Lack of snow puts Grafenwöhr construction work on fast track
GRAFENWÖHR, Germany — A billion-dollar construction project to accommodate thousands of new soldiers and their families over the next few years is racing ahead thanks to the warmest autumn since records began.
Climatologists say this autumn may be the warmest in Europe since records began about 500 years ago.
At Grafenwöhr, according to Senior Airman Dominick Martin of Detachment 7, 7th Weather Squadron, temperatures have averaged about 44 degrees compared with a historical average for December of 33 degrees. Friday saw temperatures at the base soar to a balmy 52 degrees.
The relatively pleasant weather has seen workers race ahead with the Efficient Basing Grafenwohr (EBG) project that, according to project spokeswoman Susanne Bartsch, will see the base grow from a 1,000-soldier garrison with 2,000 military family members to a brigade-sized facility with 4,500 active-duty soldiers and 7,000 family members over the next few years.
Andrew Spendlove, chief of the EBG cell that works with between U.S. officials and German contractors and government engineers, said the warm weather has helped construction projects ranging from houses to roads, new and renovated barracks, two schools, company headquarters buildings and motor pools and the Army’s largest post exchange in Europe.
“The lack of snow is a big boon,” he said, adding that workers are making intense efforts to enclose two barracks buildings near the new physical fitness center before winter snow comes.
“Snow causes a halt to outdoor construction. You can’t lay pavement on frozen ground because it would adhere and you get a separation,” he explained.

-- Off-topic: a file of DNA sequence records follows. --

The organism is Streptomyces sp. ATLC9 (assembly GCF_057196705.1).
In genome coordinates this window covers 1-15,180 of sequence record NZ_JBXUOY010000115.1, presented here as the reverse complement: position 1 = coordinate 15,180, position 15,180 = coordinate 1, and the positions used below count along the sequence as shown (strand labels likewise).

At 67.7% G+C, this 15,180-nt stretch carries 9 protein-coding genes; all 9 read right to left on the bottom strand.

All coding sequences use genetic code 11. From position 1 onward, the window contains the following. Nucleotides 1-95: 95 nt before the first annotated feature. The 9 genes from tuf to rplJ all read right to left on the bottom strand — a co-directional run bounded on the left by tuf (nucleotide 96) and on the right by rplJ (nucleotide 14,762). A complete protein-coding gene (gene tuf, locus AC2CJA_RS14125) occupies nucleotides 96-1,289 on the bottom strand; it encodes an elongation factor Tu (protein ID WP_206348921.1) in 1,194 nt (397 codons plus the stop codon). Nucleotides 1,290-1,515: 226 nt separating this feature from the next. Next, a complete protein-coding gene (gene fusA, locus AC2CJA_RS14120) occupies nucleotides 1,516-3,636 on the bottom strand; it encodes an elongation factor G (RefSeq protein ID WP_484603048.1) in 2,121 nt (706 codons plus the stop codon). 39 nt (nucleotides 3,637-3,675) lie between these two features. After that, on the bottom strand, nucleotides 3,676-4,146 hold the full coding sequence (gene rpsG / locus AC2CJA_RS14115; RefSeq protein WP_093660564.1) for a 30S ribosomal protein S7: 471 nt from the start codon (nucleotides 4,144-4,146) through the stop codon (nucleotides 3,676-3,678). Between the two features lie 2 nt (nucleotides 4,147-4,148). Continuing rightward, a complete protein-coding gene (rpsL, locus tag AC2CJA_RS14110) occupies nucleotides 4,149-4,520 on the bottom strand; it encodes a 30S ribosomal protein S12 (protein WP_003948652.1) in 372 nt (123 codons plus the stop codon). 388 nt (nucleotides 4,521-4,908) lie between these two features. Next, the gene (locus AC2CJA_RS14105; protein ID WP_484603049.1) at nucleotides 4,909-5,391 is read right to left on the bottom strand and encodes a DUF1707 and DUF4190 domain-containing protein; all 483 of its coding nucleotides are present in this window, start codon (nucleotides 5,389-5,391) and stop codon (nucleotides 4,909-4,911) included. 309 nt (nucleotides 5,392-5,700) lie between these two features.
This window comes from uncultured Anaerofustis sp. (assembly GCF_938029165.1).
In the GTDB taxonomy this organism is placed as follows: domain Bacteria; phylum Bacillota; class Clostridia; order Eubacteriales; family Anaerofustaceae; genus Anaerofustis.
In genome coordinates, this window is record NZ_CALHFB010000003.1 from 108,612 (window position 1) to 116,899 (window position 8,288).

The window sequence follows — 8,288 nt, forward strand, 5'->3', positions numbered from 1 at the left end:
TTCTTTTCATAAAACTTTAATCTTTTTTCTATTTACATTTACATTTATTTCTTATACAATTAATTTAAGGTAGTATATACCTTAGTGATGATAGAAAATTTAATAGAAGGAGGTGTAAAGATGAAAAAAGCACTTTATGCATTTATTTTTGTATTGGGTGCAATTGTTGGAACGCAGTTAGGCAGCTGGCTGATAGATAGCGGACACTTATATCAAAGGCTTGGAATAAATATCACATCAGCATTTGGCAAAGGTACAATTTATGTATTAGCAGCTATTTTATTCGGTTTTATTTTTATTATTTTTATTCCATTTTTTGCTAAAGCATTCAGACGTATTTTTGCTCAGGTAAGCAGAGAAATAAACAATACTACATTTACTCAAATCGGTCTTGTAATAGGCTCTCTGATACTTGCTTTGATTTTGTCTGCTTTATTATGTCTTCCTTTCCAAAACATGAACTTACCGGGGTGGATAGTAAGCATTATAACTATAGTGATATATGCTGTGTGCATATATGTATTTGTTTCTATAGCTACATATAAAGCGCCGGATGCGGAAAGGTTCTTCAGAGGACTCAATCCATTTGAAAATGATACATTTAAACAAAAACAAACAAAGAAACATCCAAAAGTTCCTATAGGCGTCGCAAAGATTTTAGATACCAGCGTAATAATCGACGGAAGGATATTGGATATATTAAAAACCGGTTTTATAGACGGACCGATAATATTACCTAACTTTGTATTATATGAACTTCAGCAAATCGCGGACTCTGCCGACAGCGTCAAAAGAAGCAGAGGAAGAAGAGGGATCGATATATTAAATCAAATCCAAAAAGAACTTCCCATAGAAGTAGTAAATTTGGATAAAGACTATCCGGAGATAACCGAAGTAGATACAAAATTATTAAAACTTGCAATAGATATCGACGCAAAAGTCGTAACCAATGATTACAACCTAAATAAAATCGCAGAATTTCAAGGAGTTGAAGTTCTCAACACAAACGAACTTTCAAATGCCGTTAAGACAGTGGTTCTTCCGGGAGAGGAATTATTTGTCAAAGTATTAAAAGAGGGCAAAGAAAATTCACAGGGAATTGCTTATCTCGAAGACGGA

The lack of snow and smart thinking by contractors has allowed several other EBG projects to finish ahead of schedule, Spendlove added. A large traffic circle was finished this week, relieving local drivers who had faced detours for the past two months.
The roundabout was supposed to be complete by Dec. 21 but was finished ahead of schedule after the contractor suggested diverting all traffic from the route for two weeks instead of leaving one lane open for a longer period.
Two parking lots nearby — with more than 600 parking spaces — were turned over to the Army on November 15, six weeks ahead of schedule, he said.
“The barracks area will eventually be a car-free zone. It is an experiment to turn an Army barracks area into a campus like environment,” he said.
By the time all the work is finished, Grafenwöhr will have nearly 4,000 parking spaces in 16 new parking lots. Each barracks has its own parking lot, but most soldiers will be able to walk to work or the exchange, he said.
EBG involved building about 6 miles of new roads, including a 2.5-mile road to Netzaberg, he said.